Negotiate Your Loan Terms!
This is an excerpt from Andy Feinberg's successful book, Downsize Your Debt: How to Take Control of Your Personal Finances (published by Penguin Books). Andrew is an award-winning freelance writer who writes frequently about personal finance for the New York Times, Wall Street Journal, Money, Forbes and Worth, and has appeared as a debt management expert on CNN, CNBC, PBS and the CBS Radio Network.
Negotiating will almost always get you a cheaper loan. But the overwhelming majority of borrowers never try to negotiate. They assume it's not possible.
"Yes, we can negotiate," says Sidney Lenz, executive vice president at Countrywide Funding, the nation's largest independent mortgage banker, "but not many people try. The interest rate isn't negotiable, but we can certainly give someone a quarter-point break on the points. And sometimes we can lower the attorney's fees."
On a $100,000 mortgage, a quarter of a point equals $250. Add in another $50 to $200 for the break on the lawyer, and you're talking about an interesting amount of money--definitely enough to make raising the question worth your while.
And Countrywide's tough. Many lenders are willing to negotiate interest rates, especially if you make it clear that they won't be getting your business otherwise. Knock down the rate on a $15,000 4-year car loan from 9% to 8.5% and you save $170.40 over the life of the loan. Shave one-quarter of a percentage point off the rate on a $100,000, 30-year mortgage (from 8% to 7.75% and you save $6,246. These days, with the rise of risk-based pricing formulas, consumers with excellent credit have more negotiating leverage than ever before.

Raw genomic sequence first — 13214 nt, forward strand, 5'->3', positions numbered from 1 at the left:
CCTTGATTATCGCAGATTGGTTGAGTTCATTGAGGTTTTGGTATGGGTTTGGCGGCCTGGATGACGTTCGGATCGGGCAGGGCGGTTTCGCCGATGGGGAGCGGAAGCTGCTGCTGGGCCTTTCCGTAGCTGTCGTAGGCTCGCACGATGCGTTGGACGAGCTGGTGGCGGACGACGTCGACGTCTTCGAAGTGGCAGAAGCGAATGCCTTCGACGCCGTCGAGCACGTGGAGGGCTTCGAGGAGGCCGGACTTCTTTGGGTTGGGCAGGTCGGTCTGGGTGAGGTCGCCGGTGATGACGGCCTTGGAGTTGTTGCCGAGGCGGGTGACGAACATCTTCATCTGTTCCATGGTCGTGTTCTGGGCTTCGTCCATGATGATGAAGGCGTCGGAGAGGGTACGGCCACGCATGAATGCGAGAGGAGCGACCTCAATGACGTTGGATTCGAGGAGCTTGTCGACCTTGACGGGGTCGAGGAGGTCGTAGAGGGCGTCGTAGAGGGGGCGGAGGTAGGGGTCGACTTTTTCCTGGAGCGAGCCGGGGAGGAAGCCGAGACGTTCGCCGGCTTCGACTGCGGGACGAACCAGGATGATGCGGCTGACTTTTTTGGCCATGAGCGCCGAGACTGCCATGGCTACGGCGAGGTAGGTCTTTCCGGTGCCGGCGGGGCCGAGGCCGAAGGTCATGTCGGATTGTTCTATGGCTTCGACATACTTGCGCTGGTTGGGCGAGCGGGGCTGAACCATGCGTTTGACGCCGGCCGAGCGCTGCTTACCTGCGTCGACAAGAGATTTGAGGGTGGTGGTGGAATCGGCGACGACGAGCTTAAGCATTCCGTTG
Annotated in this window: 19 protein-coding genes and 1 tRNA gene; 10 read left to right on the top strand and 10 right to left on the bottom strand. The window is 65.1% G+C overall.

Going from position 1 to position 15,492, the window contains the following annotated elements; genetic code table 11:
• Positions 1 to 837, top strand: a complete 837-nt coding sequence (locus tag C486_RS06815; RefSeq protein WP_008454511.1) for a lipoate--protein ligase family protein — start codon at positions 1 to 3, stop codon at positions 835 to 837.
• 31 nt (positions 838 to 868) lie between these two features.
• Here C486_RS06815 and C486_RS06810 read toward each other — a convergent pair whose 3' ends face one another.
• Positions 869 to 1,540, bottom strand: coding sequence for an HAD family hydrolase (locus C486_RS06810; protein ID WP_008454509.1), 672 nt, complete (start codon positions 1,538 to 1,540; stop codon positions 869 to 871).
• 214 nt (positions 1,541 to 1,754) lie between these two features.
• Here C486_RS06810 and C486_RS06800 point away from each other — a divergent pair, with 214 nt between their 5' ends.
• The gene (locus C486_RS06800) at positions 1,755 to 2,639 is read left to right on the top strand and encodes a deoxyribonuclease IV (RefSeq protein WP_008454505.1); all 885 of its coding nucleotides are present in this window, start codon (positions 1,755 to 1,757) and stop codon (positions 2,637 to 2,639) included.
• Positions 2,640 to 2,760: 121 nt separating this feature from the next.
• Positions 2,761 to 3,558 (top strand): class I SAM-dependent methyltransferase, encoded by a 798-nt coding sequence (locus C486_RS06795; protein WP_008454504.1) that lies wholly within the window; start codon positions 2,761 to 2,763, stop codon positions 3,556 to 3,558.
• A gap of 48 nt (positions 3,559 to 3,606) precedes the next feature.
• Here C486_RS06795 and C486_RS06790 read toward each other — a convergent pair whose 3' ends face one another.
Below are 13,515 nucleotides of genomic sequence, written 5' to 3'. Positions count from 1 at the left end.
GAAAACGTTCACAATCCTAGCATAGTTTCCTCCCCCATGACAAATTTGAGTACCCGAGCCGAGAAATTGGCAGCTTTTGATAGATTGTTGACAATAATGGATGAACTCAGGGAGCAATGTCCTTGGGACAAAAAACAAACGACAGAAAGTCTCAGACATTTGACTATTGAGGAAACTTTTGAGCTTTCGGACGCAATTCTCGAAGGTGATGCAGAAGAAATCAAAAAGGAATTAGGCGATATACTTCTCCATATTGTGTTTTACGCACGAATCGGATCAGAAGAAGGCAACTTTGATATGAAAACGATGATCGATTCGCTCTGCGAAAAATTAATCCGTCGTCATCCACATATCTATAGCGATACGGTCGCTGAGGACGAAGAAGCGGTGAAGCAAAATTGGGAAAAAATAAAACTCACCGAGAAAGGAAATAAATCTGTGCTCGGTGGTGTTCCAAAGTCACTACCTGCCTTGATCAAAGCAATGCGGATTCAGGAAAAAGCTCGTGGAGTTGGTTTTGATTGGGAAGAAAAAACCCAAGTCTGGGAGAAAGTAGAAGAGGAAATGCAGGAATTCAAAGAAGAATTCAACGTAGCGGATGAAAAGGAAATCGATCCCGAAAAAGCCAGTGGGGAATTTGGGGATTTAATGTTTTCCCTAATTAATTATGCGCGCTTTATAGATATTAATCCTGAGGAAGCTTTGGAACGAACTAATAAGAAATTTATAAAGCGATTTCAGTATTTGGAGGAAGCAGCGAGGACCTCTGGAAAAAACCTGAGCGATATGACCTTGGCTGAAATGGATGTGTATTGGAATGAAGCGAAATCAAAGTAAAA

So what's really negotiable? "With mortgages, almost every variety of closing cost is probably negotiable," says Paul Havemann of HSH Associates.
You can't negotiate in a vacuum, however.
Shop carefully, so you know what you should be negotiating for. To get someone to match or beat the best deal around, you have to know what the best deal is. Make a lot of calls and perhaps a few in-person visits (although you can certainly save money even from afar).
You can bluff about your intentions--maybe you'll walk away from the deal and maybe you won't--but you can't count on bluffing lenders about the competition. Lenders usually have a pretty good feel for the market.
Recognize the three types of negotiating leverage you have.